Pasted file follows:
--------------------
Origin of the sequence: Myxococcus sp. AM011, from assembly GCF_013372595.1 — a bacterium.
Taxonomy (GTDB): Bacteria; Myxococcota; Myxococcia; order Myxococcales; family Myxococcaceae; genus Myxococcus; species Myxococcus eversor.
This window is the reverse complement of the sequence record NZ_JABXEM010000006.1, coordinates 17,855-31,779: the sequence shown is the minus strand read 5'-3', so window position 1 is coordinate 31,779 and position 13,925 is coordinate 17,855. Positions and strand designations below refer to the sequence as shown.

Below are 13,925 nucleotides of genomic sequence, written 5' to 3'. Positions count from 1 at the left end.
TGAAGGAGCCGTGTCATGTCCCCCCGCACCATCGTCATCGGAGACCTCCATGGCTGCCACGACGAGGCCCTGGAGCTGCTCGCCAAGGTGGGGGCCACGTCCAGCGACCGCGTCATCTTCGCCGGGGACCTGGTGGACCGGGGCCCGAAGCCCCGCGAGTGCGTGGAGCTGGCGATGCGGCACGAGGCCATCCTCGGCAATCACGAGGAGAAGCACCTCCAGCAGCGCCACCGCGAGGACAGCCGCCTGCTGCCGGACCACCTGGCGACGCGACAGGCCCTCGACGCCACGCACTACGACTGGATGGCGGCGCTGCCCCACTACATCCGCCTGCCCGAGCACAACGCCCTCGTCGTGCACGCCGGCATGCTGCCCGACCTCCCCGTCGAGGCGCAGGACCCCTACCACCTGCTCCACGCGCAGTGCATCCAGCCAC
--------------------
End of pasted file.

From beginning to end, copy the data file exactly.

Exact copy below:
Origin of the sequence: Myxococcus sp. AM011, from assembly GCF_013372595.1 — a bacterium.
Taxonomy (GTDB): Bacteria; Myxococcota; Myxococcia; order Myxococcales; family Myxococcaceae; genus Myxococcus; species Myxococcus eversor.
This window is the reverse complement of the sequence record NZ_JABXEM010000006.1, coordinates 17,855-31,779: the sequence shown is the minus strand read 5'-3', so window position 1 is coordinate 31,779 and position 13,925 is coordinate 17,855. Positions and strand designations below refer to the sequence as shown.

Below are 13,925 nucleotides of genomic sequence, written 5' to 3'. Positions count from 1 at the left end.
TGAAGGAGCCGTGTCATGTCCCCCCGCACCATCGTCATCGGAGACCTCCATGGCTGCCACGACGAGGCCCTGGAGCTGCTCGCCAAGGTGGGGGCCACGTCCAGCGACCGCGTCATCTTCGCCGGGGACCTGGTGGACCGGGGCCCGAAGCCCCGCGAGTGCGTGGAGCTGGCGATGCGGCACGAGGCCATCCTCGGCAATCACGAGGAGAAGCACCTCCAGCAGCGCCACCGCGAGGACAGCCGCCTGCTGCCGGACCACCTGGCGACGCGACAGGCCCTCGACGCCACGCACTACGACTGGATGGCGGCGCTGCCCCACTACATCCGCCTGCCCGAGCACAACGCCCTCGTCGTGCACGCCGGCATGCTGCCCGACCTCCCCGTCGAGGCGCAGGACCCCTACCACCTGCTCCACGCGCAGTGCATCCAGCCAC